Can I collect unemployment if I was fired for adjusting employee time punches. - New Jersey
This is my story.
I worked for this company for over 11 years.
I was fired for adjusting employee time punches. Several, if not all employees, would not work while they were on the clock.
Examples of this include:
1. Coming into work and clocking in. They then proceeded to get dressed for work, smoke a cigarette, or fool around. 30 minutes after initially clocking in they would start working. I adjusted to reflect this.
2. Not clocking out for breaks. Employees would leave on break and forget to clock in or out. I would adjust for that.
3. Refusing to clock out on time. I had one minor who refused to clock out on time after being told repeatedly. She would hang out by the time clock and punch out when she felt like it causing her to go over the allowed time limit.
Most of these problems would happen while I was not in the store and would only be found by watching the camera system.
The regional loss prevention manager came in to do a loss prevention audit and said that what I did was not allowed. I was put on suspension for two days after which I was fired.
On three previous quarterly area audits, all performed by my area manager, it was marked down that all time punches were correct. I feel that if I was doing something wrong, it should have been found during those audits so I could have corrected myself.
In September of 2008, the company put out a memo that stated five different policies that needed to be followed. All members of the management team were required to read and electronically sign the memo. The fifth policy stated that all employees will be properly paid for the time that they worked.
I was fired for violation for that policy. I paid all employees for the time that they
actually worked. But because I manually adjusted their time punches to reflect that, the company said that I violated the policy. I don't feel that I violated this for I did pay all employees correctly. I don't feel that I was doing anything wrong and I also don't feel that this memo was properly explained to me.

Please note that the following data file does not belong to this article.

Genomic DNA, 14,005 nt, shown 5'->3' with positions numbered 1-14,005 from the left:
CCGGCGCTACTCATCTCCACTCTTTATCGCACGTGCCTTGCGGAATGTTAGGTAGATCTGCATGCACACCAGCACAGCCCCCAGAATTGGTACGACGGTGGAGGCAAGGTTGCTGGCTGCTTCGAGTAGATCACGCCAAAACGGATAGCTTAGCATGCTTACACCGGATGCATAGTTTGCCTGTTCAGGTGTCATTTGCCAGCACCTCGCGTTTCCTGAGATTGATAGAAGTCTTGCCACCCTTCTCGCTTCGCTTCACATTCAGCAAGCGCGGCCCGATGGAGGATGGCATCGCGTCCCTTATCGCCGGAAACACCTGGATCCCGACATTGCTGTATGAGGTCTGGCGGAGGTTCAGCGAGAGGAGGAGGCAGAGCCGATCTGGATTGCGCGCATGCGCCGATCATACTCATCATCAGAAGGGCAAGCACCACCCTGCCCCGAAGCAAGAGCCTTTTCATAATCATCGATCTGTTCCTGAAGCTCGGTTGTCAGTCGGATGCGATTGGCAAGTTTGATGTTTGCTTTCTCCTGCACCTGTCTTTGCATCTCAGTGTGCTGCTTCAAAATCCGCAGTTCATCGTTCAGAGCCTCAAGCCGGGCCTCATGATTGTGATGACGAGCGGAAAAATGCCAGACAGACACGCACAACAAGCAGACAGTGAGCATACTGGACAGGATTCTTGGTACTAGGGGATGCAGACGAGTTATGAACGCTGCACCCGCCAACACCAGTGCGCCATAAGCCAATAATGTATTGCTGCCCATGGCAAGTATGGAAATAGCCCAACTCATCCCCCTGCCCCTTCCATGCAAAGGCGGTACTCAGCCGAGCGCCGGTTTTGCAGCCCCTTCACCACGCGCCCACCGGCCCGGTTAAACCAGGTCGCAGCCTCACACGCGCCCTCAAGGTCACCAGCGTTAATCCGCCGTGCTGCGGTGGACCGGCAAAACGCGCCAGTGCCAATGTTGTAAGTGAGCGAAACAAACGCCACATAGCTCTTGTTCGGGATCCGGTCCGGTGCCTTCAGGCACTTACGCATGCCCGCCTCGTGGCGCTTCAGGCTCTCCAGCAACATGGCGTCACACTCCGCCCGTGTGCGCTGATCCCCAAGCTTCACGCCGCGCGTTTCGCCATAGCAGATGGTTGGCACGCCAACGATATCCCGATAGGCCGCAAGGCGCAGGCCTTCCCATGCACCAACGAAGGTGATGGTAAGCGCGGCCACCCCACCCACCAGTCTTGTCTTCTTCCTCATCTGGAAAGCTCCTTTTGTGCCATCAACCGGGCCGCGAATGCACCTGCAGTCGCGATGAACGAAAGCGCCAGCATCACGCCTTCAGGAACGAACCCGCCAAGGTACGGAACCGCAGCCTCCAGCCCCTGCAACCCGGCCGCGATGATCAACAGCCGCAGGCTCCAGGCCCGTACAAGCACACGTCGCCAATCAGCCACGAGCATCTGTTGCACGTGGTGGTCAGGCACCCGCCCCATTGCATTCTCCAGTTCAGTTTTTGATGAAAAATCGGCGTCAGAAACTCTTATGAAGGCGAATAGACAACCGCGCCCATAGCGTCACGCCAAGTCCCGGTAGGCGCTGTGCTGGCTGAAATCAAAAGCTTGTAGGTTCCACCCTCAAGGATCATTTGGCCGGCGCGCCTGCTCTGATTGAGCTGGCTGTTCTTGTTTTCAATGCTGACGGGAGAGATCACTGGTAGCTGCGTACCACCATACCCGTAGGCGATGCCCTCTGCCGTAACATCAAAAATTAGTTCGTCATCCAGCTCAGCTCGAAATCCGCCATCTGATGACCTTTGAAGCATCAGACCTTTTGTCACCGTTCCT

I may have handled the situation poorly but I would never do anything to go against the company.
I filed for unemployment in NJ on 2/27/2009. (I may have lived in PA but I worked in NJ) After an interview with the claims examiner, I was denied benefits for willful misconduct. Is it possible that I will be eligible for benefits after the 6 week period? Or would it be better to file an appeal?
I am now 6 months pregnant and am finding great difficulty in finding a job. Although potential employers do not say that they aren't hiring me for being pregnant, I feel that is the reason.
Yes, I do see why you were denied. I think your actions probably put the employer at risk as well as weakening any discharge of those offending employees.
You could appeal, but quite frankly I don't think your chances are good. LP people document very well and make the best witnesses. What you did could of very well caused harm to the employer. Instead of altering subordinate's time punches you should have been writing them up.
If you did win on appeal you of course would get the backpay, but the way I see it ... you were lucky to work in New Jersey where they just disqualify for the week of discharge plus five weeks. Most states require a person to return to work and earn a specified multiplier of their weekly benefit amount. Some just reduce or completely cancel all wage credits associated with the job.